Another day, another new exciting web technology.
I was first alerted to this spec by Luke Kavanagh in our interactive graphics team, and found an excellent presentation on seamless by Ben Vinegar. The premise of seamless is pretty simple: make it possible for an IFRAME to resize itself to fit its content, and inherit style rules from the parent frame. People have been wanting this for years, because the lack of these two features are effectively negative side effects that we endure in order to get the major benefit of an iframe – sandboxing.
Interactive graphics is a great example of a use case – say you have a really complex web application, like the FT web app, and for a single story, you want to embed some kind of interactive chart widget thing. But the interactive thing needs to be designed and built quickly, possibly by a third party, and frankly you don’t trust these rapidly built interactives not to mortally wound your beloved app. Solution – pop the interactive in an IFRAME. And with seamless we potentially avoid the need for the IFRAME and the parent page to do some awkward cross-domain postMessage to negotiate the resizing of the frame, or the iframe needing to load CSS files that the parent already has.
So, what’s the problem?
Multiple distinct features
The simple act of adding the
seamless attribute to an iframe turns on all of this:
- Links within the IFRAME by default navigate the parent frame, not the IFRAME.
- Media queries located inside the IFRAME will evaluate media attributes of the parent frame, not the IFRAME (so eg
widthwill refer to the width of the parent frame’s viewport, not the viewport of the IFRAME)
- Styles defined in the parent frame also apply to the iframe
- The IFRAME’s default width and height behave as if the IFRAME were a normal block level element
This all seems to be sensible, and if you think of IFRAMEs just as sandboxes or a client side include mechanism for populating a block element, then these features normalise that behaviour. But we’re all used to the way that IFRAMEs work today, so attaching all these new features to a single switch seems like a bad call to me. Especially as some of the features change the way the parent affects the child (style bleed-through) while others change the way the child affects the parent (dynamic sizing). And it’s not even a comprehensive set of features, because seamless does not trigger the same priveleges as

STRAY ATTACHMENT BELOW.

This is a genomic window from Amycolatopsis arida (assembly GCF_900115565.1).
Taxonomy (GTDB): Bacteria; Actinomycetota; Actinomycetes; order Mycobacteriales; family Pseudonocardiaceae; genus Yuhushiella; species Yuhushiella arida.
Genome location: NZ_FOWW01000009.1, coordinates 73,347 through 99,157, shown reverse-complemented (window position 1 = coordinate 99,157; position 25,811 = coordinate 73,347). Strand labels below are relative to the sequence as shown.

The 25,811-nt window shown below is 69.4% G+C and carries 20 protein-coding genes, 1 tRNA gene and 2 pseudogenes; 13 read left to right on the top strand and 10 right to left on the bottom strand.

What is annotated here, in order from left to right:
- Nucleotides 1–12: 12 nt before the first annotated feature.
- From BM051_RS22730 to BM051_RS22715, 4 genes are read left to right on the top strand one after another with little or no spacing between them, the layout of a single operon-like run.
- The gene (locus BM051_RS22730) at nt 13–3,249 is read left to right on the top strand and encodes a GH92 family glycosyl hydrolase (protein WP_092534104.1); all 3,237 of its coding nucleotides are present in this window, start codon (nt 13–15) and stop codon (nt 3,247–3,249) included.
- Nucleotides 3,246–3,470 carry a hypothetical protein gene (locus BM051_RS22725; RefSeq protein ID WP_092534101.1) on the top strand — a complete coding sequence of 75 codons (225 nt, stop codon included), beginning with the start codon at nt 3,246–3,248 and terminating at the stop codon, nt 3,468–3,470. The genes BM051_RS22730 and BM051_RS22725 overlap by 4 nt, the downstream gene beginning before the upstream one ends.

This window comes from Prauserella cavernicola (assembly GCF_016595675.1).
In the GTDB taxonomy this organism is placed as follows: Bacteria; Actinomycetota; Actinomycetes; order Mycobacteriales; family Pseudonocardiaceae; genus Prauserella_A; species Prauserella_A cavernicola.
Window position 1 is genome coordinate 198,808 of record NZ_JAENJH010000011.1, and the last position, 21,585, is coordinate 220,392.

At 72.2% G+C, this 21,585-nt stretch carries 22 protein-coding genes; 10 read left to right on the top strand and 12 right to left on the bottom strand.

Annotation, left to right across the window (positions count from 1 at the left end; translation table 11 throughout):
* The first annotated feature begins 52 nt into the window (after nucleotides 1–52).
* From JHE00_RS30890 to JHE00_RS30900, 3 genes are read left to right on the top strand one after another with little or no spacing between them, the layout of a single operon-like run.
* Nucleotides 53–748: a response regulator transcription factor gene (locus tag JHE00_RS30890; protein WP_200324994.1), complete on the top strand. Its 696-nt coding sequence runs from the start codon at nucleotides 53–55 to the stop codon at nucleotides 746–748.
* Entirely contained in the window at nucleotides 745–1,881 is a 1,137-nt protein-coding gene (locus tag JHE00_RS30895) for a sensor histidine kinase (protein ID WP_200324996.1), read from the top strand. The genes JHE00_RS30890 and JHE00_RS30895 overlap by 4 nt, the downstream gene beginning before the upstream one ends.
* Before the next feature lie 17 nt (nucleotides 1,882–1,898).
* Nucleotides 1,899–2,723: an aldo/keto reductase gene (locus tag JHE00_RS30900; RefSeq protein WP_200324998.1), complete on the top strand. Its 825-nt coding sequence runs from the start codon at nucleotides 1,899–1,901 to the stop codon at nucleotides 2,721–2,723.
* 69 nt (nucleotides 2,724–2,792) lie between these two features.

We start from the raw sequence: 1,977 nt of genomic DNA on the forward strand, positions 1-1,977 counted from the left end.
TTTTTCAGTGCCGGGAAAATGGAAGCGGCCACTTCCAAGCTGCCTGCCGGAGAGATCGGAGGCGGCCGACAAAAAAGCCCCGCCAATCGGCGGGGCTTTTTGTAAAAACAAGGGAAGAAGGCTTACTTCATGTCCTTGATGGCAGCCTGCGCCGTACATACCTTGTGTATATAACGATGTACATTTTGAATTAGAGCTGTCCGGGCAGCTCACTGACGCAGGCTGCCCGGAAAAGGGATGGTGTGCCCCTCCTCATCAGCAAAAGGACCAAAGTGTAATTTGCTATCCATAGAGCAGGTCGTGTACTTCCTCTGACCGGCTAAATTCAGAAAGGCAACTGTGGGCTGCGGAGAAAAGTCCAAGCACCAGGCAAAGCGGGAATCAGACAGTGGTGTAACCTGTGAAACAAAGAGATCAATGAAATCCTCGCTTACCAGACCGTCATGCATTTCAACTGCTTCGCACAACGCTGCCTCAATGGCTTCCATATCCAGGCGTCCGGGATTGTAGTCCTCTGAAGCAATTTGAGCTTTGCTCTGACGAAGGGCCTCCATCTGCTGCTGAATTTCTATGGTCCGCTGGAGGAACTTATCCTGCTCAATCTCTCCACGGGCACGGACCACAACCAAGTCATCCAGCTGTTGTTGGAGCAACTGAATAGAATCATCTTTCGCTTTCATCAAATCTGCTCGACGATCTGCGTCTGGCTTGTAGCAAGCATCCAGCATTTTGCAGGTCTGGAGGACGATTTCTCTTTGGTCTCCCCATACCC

allowfullscreen. I’d like to see features available with that level of granularity consistently, rather than bundling a relatively arbitrary group of features into one flag.
Nonsensical media queries
The media queries thing sounds sensible, but if an IFRAME is 300px wide, and the parent is 1000px wide, media queries in the IFRAME are going to style content based on a width of 1000px, even though a 100% wide block level element will still only be 300px wide. In fact, this rule doesn’t seem to be respected in Chrome Canary right now (as of 8th December) because a media query on min-width seems to trigger based on the width of the iframe, not the parent frame. I think this seems right. Media queries defined in the child frame ought to be executed based on the media features of that frame. If you want to affect the frame’s styling based on media features in the parent, you can still do that by running the media query in the parent frame.
A related issue is that the child frame seems to have no practical way of determining whether it is being included seamlessly. A frame might well wish to alter its behaviour if it knew it was seamless.
Seamless seems to have no effect on the event model. That means that, for example, a touchstart event occuring in the parent frame would not fire in the child, although the touch might end in the child frame.
Seamless iframes can’t paint on areas of the document outside of the frame, which prevents them from, for example, displaying modal dialogs. While you might quite reasonably want to limit the frame’s ability to do this, for it to be truly considered part of the parent page, it ought to be possible for it to have this ability.
The widget use case
On the other hand, in relation to third party widgets generally, it’s also not at all clear that companies like Disqus would actually be better off with a seamless IFRAME as the starting point to include their widget. By including a script from a third party, a site owner is granting complete control over their DOM to the third party (whether they’ve considered the implications of that is another matter entirely, but it’s still common practice today). However, by including just an iframe, seamless or otherwise, the site owner is only granting control over one element of their page to the third party, and is sandboxing them into that element.
This is really positive for security and reliability of the web platform in general, but it changes the way that companies like Disqus will advise site owners on integrating their apps. Give out a badly considered script tag, and it’s no big deal – you can serve some script that fixes it. Give out a badly considered iframe tag, and you’re in trouble – only the site owner can fix that because your script will run in the iframe, not in the parent page where it can affect the attributes of the iframe itself. Nevertheless, this is what we ought to be doing, so features like seamless need to take these use cases into account. Clearly with the same origin rule, they currently don’t.
I hate griping without offering solutions, but I don’t have a clear idea of what would be better. We could certainly make some changes to seamless, like more granular controls, lifting the same-origin restriction, and adding flags to integrate the event model and allow positioning of elements outside the iframe’s document. But it’s possible that some use cases might be better served with another solution, like perhaps a remotely loaded web component.